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The Letters of Noel Coward Paperback – March 10, 2009

4.2 out of 5 stars 30 customer reviews

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Editorial Reviews

From Publishers Weekly

Writers labor to come up with lines half as good as those Noël Coward dropped into the mailbox every day—I felt that some sort of scene was necessary to celebrate my first entrance into America, so I said, 'Little lamb, who made thee,' to a customs official. The playwright, actor and songwriter is in fine form in these missives, telegrams and poems (he would rhyme almost anything, even communications to his business manager), presented along with return mail from friends and luminaries. Day (Coward on Film: The Cinema of Noel Coward) arranges the well-chosen selections in roughly chronological order with some unobtrusive narrative context; at times he spotlights a lifelong correspondence with a single person to flesh out Coward's relationships, such as with Gertrude Lawrence. Coward's voice is charming, whimsical, sharp-eyed and canny, often alternating, in the showbiz way, between effusive warmth (letter to Tallulah Bankhead: Thank you very much, darling, for all your sweetness and your insane generosity) and cutting putdown (letter about Tallulah Bankhead: a conceited slut). A true intellectual of the stage, his comments on the nitty-gritty of writing, pacing, character and acting technique are incisive. Fans of Coward's plays and students of 20th-century theater will be fascinated, but casual readers will also find an entertaining browse. Photos. (Nov. 16)
Copyright © Reed Business Information, a division of Reed Elsevier Inc. All rights reserved. --This text refers to an out of print or unavailable edition of this title.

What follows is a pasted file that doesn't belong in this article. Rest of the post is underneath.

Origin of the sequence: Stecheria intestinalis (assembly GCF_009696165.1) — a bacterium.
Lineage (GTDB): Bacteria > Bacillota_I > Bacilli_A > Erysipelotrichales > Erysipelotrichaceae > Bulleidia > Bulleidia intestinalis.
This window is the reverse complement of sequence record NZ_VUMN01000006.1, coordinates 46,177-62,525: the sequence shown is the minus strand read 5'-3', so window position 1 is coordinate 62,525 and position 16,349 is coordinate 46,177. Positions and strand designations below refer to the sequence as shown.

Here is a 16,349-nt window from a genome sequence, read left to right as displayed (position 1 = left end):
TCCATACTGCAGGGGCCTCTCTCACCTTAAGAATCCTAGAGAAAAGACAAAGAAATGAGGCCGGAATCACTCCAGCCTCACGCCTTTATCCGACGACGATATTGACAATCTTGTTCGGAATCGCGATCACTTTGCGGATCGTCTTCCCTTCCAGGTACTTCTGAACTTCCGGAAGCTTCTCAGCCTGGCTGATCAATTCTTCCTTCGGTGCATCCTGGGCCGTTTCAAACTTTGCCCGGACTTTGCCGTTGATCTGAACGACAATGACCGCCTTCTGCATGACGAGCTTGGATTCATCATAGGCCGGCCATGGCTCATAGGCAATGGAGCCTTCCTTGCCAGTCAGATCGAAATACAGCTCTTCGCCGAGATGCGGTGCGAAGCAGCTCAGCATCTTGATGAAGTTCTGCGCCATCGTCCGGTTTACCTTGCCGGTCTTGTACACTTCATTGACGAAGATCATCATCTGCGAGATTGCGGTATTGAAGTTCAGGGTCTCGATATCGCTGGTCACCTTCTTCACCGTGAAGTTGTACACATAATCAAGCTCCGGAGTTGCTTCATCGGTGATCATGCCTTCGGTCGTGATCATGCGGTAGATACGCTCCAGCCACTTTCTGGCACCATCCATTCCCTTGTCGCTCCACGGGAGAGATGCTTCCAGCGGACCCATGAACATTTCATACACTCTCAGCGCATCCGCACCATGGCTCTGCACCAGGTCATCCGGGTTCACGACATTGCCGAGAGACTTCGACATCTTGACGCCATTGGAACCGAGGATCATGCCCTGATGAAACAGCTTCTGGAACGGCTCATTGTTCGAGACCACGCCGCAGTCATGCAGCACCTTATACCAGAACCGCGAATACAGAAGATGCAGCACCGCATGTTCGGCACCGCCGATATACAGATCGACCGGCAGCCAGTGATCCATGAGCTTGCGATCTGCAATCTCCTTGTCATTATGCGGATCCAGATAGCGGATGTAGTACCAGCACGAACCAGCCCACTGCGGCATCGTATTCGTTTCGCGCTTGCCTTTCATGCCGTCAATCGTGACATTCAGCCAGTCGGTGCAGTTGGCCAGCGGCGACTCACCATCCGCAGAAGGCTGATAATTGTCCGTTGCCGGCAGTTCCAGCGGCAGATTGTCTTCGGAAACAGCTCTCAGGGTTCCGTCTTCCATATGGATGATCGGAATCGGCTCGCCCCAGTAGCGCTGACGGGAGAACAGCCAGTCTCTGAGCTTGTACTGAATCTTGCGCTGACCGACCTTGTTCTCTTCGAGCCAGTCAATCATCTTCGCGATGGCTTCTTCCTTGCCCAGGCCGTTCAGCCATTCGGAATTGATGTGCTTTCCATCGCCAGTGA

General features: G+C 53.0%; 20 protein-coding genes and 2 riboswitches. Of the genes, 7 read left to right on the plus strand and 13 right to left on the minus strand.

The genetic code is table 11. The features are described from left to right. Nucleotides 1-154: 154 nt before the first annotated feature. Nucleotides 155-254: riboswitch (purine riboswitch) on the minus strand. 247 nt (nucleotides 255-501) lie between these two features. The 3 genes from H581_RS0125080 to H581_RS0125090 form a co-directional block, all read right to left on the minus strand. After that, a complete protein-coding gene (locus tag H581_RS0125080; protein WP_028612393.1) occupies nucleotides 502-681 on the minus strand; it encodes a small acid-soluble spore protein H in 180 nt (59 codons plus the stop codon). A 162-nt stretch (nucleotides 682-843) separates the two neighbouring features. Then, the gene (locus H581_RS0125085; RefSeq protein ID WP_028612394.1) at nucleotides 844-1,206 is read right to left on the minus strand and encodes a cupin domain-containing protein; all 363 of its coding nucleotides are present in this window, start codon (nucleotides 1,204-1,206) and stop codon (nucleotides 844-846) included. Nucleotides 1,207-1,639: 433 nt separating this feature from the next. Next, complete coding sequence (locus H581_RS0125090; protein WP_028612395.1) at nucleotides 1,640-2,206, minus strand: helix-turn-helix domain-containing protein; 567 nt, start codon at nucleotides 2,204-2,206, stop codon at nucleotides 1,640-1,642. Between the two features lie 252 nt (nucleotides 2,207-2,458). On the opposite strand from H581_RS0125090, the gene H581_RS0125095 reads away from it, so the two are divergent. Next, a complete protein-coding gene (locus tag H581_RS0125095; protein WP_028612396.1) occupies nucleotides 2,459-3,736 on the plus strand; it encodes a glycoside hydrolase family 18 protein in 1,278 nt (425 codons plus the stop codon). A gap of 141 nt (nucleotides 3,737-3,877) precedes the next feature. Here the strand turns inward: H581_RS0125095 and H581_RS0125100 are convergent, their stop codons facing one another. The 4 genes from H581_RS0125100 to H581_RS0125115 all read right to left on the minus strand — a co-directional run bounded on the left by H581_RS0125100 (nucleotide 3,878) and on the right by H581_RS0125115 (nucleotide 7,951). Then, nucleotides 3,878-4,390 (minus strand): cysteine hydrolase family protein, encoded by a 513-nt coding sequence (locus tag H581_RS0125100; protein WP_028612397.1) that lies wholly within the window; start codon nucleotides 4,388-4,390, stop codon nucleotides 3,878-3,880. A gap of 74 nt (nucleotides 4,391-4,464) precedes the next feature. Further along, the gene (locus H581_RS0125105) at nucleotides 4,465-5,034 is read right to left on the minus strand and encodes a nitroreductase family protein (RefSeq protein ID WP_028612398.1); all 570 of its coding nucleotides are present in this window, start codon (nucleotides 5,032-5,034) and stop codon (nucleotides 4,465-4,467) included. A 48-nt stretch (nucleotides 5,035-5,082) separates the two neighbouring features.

Review

"Not your usual epistolary collection. . . . Day has woven Coward's letters into a beautifully rounded text that reads more like a life portrait." —Los Angeles Times"Glitters with the multi-gifted playwright's claws-out bitchiness, tremendous charm, and creative genius. . . . His letters are absolute knockouts." —Vanity Fair"Superb. . . . The portrait of a complex, charming, driven, serious and, frankly, courageous artist. . . . History of the most valuable kind." —The Wall Street Journal
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Product Details

  • Paperback: 804 pages
  • Publisher: Vintage (March 10, 2009)
  • Language: English
  • ISBN-10: 0307391000
  • ISBN-13: 978-0307391001
  • Product Dimensions: 5.2 x 2 x 8 inches
  • Shipping Weight: 1.6 pounds (View shipping rates and policies)
  • Average Customer Review: 4.2 out of 5 stars  See all reviews (30 customer reviews)
  • Amazon Best Sellers Rank: #1,629,019 in Books (See Top 100 in Books)

Customer Reviews

Top Customer Reviews

Format: Hardcover Verified Purchase
If There Wasn't Death

Noel Coward was a genius. In 1925, he had four plays running in the West End. He was twenty-six years old. The first play that brought him success and recognition was The Vortex, about a middle aged woman who is sleeping around with younger men, and one day her young son comes home. The Lord Chancellor of London briefly thought about banning the play for reference to drug use (Coward had to appear in person and plead his case to the contrary)and for deep Freudian implications and someone said to ban the play was to ban Hamlet forever.
I am just mentioning this to show what kind a mature thinker Coward was at an early age. He wrote extensively, and he wrote verses which were funny, tart and at times poignant:
Cocktails and laughter
But what comes after?
Nobody knows.

He had a tendency to sign his epistles with terms like Poppa, Snoop, Master.
In case you did not know, he was gay.
But his inner circle consisted of three women, including Joyce Carey, daughter of Lillian Brathwaite who played the unhappy woman, mother to Coward in the Vortex. (Don't confuse her with him: Joyce Cary, the celebrated Irish novelist), Gladys Calthrop and the invaluable Lornie. So whatever he was, he was not flashing it around.